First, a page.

No. No no no, said the reasonable voice in Corra’s head as she met Finn’s gaze. You are not doing this. You were over this man. Completely totally over him and this stupid worthless crush that went nowhere. You swore you wouldn’t fall into this again. But as she looked up at him, so close she could feel the heat emanating off his skin, his jaw firm in expectation and a note of pleading in his eyes that made her heart clench, she knew that she was teetering very very close to the edge and one little push would send her tumbling.
She should just take her work and move elsewhere. Get back to the important things. Figuring out the Transmission. Helping her kin make it to the Conduit. Not getting distracted by boyishly handsome men and the utter temptation she felt to do exactly as he suggested and get back a particular part of those ‘old times’. But even as her mind scolded her for it, she found herself, very subtly, nodding.
Vaguely, she became aware of Finn’s hand coming to rest on her cheek and her eyes half-shut in anticipation, but the universe had other plans as just then, Cyrus came rushing into the bridge, out of breath and heaving.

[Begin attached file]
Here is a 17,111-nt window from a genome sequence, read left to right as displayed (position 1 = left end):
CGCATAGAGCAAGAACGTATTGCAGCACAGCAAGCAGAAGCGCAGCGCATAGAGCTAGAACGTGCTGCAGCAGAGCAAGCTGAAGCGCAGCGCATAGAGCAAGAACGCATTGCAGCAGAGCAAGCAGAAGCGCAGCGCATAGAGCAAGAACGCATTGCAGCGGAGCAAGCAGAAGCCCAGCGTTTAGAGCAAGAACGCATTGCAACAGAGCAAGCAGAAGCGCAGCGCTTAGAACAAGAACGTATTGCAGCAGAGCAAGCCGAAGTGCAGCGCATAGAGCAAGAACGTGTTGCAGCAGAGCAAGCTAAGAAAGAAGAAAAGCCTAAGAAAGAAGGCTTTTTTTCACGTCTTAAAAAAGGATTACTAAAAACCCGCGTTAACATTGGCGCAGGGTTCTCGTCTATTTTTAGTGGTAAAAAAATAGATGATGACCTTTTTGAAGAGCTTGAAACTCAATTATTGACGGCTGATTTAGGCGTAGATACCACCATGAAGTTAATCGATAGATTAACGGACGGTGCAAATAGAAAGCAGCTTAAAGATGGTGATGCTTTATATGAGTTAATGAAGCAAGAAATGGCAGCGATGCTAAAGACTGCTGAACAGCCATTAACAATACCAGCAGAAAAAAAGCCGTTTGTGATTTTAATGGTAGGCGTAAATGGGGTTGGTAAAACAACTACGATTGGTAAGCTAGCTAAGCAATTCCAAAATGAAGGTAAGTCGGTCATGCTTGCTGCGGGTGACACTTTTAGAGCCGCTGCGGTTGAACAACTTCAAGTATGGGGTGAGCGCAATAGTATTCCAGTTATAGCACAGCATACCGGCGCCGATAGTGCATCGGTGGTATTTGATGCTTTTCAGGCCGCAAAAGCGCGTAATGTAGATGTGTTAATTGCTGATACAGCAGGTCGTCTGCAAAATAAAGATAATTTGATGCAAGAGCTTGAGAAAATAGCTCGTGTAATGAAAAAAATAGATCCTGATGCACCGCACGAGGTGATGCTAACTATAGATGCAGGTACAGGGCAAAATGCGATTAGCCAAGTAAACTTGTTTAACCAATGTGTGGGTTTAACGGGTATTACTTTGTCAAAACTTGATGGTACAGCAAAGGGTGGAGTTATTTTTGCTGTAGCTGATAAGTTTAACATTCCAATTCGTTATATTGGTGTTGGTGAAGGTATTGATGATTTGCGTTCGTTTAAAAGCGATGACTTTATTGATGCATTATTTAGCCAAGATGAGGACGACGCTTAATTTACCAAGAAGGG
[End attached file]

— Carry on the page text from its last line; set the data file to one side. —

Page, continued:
At once, Corra stepped away, Finn’s hand dropped back to his side and both of them pretended nothing strange was happening. Not that Cyrus even seemed to notice. He was dazed, panicked and in a total state of disarray.
“What--” she began to ask, worry spreading through her, but he spoke over her.
“Something’s happened to Fiear,” he got out, barely. “He’s--dead, injured, I don’t know, he’s on Carthis. Something--I don’t know.”
Corra looked over at Finn, Finn looked over at Corra and then he nodded. “Let’s go.”
Leta flashed the light on his right eye and watched the pupil dilate. Then to the left again which stared back at her blankly, unmoving, its edges bloodshot and iris clouded. Back to the right which dilated on cue. And to the left. Nothing. No response. To the right, which this time squinted and then snapped shut as Fiearius growled in annoyance.
“Aren’t you done with that yet?” he snapped. “Doesn’t matter how many lights you shove in my eye, I still can’t see out of it.”
Leta shot him a glare as she gently placed the flashlight on the table beside the hospital bed. “Do you want my help or not?”
“Keep it up, you’re gonna blind the other one too.”
“For a man who recently died twice and underwent three surgeries, you still have enough energy to be an ornery old ass, don’t you?” she couldn’t help but point out.
Fiearius snorted his indignance. “I’m not old.” Apparently he didn’t feel the need to contest the other two accusations.